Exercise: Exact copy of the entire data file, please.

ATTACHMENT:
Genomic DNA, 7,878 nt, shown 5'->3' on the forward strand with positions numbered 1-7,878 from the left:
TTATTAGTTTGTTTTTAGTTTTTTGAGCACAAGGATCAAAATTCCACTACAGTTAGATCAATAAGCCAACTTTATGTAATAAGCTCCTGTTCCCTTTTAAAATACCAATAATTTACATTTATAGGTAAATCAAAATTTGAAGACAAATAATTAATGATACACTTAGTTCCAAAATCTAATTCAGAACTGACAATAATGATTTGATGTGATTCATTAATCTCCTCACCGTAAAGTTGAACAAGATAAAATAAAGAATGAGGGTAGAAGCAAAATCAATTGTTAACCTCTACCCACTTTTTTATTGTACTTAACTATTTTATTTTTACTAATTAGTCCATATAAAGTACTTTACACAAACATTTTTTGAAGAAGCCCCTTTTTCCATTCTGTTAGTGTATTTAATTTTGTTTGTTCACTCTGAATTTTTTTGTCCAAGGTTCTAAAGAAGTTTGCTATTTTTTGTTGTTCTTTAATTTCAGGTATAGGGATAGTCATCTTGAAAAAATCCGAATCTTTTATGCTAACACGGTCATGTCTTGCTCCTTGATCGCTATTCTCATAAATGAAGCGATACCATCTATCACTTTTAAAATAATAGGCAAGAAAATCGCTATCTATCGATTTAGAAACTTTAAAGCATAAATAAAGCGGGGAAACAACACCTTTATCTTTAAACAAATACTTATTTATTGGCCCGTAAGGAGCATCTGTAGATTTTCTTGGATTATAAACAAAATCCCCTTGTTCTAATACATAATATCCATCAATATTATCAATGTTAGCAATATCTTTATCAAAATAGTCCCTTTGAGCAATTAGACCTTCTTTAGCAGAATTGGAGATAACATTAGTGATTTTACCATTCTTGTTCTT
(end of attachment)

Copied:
Genomic DNA, 7,878 nt, shown 5'->3' on the forward strand with positions numbered 1-7,878 from the left:
TTATTAGTTTGTTTTTAGTTTTTTGAGCACAAGGATCAAAATTCCACTACAGTTAGATCAATAAGCCAACTTTATGTAATAAGCTCCTGTTCCCTTTTAAAATACCAATAATTTACATTTATAGGTAAATCAAAATTTGAAGACAAATAATTAATGATACACTTAGTTCCAAAATCTAATTCAGAACTGACAATAATGATTTGATGTGATTCATTAATCTCCTCACCGTAAAGTTGAACAAGATAAAATAAAGAATGAGGGTAGAAGCAAAATCAATTGTTAACCTCTACCCACTTTTTTATTGTACTTAACTATTTTATTTTTACTAATTAGTCCATATAAAGTACTTTACACAAACATTTTTTGAAGAAGCCCCTTTTTCCATTCTGTTAGTGTATTTAATTTTGTTTGTTCACTCTGAATTTTTTTGTCCAAGGTTCTAAAGAAGTTTGCTATTTTTTGTTGTTCTTTAATTTCAGGTATAGGGATAGTCATCTTGAAAAAATCCGAATCTTTTATGCTAACACGGTCATGTCTTGCTCCTTGATCGCTATTCTCATAAATGAAGCGATACCATCTATCACTTTTAAAATAATAGGCAAGAAAATCGCTATCTATCGATTTAGAAACTTTAAAGCATAAATAAAGCGGGGAAACAACACCTTTATCTTTAAACAAATACTTATTTATTGGCCCGTAAGGAGCATCTGTAGATTTTCTTGGATTATAAACAAAATCCCCTTGTTCTAATACATAATATCCATCAATATTATCAATGTTAGCAATATCTTTATCAAAATAGTCCCTTTGAGCAATTAGACCTTCTTTAGCAGAATTGGAGATAACATTAGTGATTTTACCATTCTTGTTCTT